The bigger the star, the shorter the lifespan, that's what astronomers say. It's a phenomenon that likewise applies to movie luminaries, as the painful self-sabotage of Lindsay Lohan and Mel Gibson testify. Lohan, 24, and Gibson, 54, at their best charismatic and personable actors, are at their worst in this week's sequels to past bad behavior. Are both deliberately committing staricide, trying to end their careers?
Gibson's a big boy (although acting like a little one), and has been a star for almost 30 years. That's a century in Hollywood years. If he can't rebound, he'll be missed on screen, but he's had a good ride.
Lohan, however, is a symptom of a much more troubling syndrome: Teen-Star Disorder (TSD) -- the challenge of transitioning into adult life and adult roles.TSD effectively killed the careers of Shirley Temple and Mickey Rooney and Macaulay Culkin. It may have been a precipitating factor in the deaths of River Phoenix and Corey Haim. Somehow, Elizabeth Taylor, Natalie Wood, Jodie Foster and Leonardo DiCaprio passed through the awkward age and emerged relatively intact. Foster had the good sense (and grades) to go to college, taking herself off the Hollywood meat market until she had matured. (Natalie Portman and Claire Danes followed her excellent example).
Life's candy and the sun's a ball of butter! Don't rain on Flickgrrl's parade, haters. QFest, the rechristened Philadelphia Gay and Lesbian Film Festival, is celebrating all things Streisand over the coming week. Can you say divacious?
Barbrapalooza kicks off Saturday evening July 10 at the Gershman Y with a with a screening of the (and Oscar-winning)Funny Girl (1968), her screen debut as vaudevillian Fanny Brice, the singer/comic who laughs to keep from crying. Wednesday, July 14 will be a night of Barbra Karaoke at Voyeur (admit it, you know those "misty, water-colored memory" lyrics). Thursday July 15 impressionist Steven Brinberg will bring his Simply Barbra show to the Arts Bank.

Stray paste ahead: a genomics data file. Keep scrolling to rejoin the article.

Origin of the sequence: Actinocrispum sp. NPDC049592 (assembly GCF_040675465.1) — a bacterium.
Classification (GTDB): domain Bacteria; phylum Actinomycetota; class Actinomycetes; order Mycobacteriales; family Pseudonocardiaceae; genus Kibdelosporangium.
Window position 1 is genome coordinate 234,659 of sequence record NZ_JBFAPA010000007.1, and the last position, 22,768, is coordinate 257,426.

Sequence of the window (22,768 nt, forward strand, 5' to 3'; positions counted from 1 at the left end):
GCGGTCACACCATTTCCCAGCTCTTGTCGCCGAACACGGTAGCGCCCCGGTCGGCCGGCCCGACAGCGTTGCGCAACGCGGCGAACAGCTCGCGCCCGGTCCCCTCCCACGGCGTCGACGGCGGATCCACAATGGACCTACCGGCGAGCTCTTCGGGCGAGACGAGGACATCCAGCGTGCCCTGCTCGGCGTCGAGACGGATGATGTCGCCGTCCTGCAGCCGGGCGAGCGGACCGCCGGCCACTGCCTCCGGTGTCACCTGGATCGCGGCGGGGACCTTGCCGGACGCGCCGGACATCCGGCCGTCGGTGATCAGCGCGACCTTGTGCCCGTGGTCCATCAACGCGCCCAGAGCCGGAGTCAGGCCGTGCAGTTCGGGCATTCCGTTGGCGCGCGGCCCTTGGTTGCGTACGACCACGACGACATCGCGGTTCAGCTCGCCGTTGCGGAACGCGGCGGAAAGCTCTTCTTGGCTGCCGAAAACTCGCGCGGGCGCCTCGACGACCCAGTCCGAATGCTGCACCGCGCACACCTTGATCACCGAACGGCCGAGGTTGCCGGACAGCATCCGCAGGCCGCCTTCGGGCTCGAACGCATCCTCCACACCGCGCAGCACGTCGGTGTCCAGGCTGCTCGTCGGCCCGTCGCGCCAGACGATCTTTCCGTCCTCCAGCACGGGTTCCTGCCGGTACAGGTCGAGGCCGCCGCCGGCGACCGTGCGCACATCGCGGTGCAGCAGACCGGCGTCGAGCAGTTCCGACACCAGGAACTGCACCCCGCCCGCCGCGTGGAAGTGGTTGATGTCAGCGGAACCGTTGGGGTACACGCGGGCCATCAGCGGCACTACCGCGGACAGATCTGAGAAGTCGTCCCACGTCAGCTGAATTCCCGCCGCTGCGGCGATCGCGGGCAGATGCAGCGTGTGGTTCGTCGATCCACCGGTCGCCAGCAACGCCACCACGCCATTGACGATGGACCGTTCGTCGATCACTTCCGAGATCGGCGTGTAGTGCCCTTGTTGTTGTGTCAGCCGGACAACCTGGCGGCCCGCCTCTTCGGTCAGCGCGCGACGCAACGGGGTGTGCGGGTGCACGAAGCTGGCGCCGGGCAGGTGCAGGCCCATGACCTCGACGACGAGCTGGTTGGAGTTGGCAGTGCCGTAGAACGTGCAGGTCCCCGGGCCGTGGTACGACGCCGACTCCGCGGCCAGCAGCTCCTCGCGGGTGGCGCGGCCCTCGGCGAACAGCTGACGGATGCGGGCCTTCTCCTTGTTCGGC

Flickgrrl wishes Qfest had programmed more Barbra films, showcasing her work as a comedienne, singer and director. The Owl and the Pussycat (1971), where she plays a ditzy hooker who hooks up with professor George Segal, is quite nice. Nicer still, What's Up, Doc? (1972), a remake of Bringing Up Baby, as a free spirit who attracts geologist Ryan O' Neal. In her comedies, she purrs her dialogue like an alley cat rubbing up against the leg of a potential conquest. The Way We Were (1973) and A Star is Born (1976), opposites-attract melodramas, have their adherents although Flickgrrl is not among them. She prefers the films Streisand both directed and starred, Yentl (1983) and Prince of Tides (1991), riveting studies of misfits who stop trying to fit in and simply accept themselves, which is the theme of almost every Barbra film. (And perhaps the reason that from the first the gay community has been so supportive of her.)
Henry Hanrahan has compiled an eff-travaganza of a compilation video devoted to digs, kiss-offs and put-downs in movies. I would have posted the Youtube video, but it's strictly NSFW (not suitable for work) because of its emphasis on F- and S-word rebuffs.
Flickgrrl prefers more polish and less profanity in her ridicule, as in this denunciation of a treacherous frenemy in Patrice Leconte's Ridicule (1996): "Judas kept excellent company." And as in Burt Lancaster's kiss-off to Tony Curtis in Sweet Smell of Success (1957): "You're dead, son. Go get buried."
While Hanrahan's compendium includes those amusing allusions to low birth: "Your mother was a hamster! And your father smells of elderberries!" (Monty Python and the Holy Grail); "You son of a motherless goat!" (The Three Amigos), it is missing the classic girl-on-girl putdown (from Joan Blondell to Ruth Donnelly) in Footlight Parade: "As long as there's sidewalks, sweetheart, you'll have a job!"